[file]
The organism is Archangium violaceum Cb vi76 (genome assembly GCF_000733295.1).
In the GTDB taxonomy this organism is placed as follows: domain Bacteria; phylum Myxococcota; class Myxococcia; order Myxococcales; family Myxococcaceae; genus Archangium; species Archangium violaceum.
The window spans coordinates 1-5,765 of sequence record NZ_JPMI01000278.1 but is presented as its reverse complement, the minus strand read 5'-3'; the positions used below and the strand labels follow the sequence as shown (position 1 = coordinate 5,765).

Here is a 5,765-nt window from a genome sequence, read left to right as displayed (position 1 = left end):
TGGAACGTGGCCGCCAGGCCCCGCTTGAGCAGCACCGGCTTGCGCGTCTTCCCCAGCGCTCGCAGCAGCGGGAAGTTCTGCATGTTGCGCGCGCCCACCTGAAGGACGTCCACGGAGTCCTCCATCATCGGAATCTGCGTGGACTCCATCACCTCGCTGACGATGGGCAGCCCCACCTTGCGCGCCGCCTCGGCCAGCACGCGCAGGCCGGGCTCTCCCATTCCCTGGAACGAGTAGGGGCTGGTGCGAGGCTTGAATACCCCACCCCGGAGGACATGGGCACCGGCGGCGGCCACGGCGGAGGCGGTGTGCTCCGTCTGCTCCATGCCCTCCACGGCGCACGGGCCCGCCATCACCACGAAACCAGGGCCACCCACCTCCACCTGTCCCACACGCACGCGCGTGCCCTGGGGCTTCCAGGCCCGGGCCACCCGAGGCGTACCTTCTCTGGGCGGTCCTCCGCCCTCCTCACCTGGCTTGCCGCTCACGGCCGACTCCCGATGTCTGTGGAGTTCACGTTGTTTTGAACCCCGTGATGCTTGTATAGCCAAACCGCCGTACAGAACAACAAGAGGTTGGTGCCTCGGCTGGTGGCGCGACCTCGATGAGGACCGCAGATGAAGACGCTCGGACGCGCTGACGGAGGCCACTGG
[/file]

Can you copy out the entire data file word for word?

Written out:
The organism is Archangium violaceum Cb vi76 (genome assembly GCF_000733295.1).
In the GTDB taxonomy this organism is placed as follows: domain Bacteria; phylum Myxococcota; class Myxococcia; order Myxococcales; family Myxococcaceae; genus Archangium; species Archangium violaceum.
The window spans coordinates 1-5,765 of sequence record NZ_JPMI01000278.1 but is presented as its reverse complement, the minus strand read 5'-3'; the positions used below and the strand labels follow the sequence as shown (position 1 = coordinate 5,765).

Here is a 5,765-nt window from a genome sequence, read left to right as displayed (position 1 = left end):
TGGAACGTGGCCGCCAGGCCCCGCTTGAGCAGCACCGGCTTGCGCGTCTTCCCCAGCGCTCGCAGCAGCGGGAAGTTCTGCATGTTGCGCGCGCCCACCTGAAGGACGTCCACGGAGTCCTCCATCATCGGAATCTGCGTGGACTCCATCACCTCGCTGACGATGGGCAGCCCCACCTTGCGCGCCGCCTCGGCCAGCACGCGCAGGCCGGGCTCTCCCATTCCCTGGAACGAGTAGGGGCTGGTGCGAGGCTTGAATACCCCACCCCGGAGGACATGGGCACCGGCGGCGGCCACGGCGGAGGCGGTGTGCTCCGTCTGCTCCATGCCCTCCACGGCGCACGGGCCCGCCATCACCACGAAACCAGGGCCACCCACCTCCACCTGTCCCACACGCACGCGCGTGCCCTGGGGCTTCCAGGCCCGGGCCACCCGAGGCGTACCTTCTCTGGGCGGTCCTCCGCCCTCCTCACCTGGCTTGCCGCTCACGGCCGACTCCCGATGTCTGTGGAGTTCACGTTGTTTTGAACCCCGTGATGCTTGTATAGCCAAACCGCCGTACAGAACAACAAGAGGTTGGTGCCTCGGCTGGTGGCGCGACCTCGATGAGGACCGCAGATGAAGACGCTCGGACGCGCTGACGGAGGCCACTGG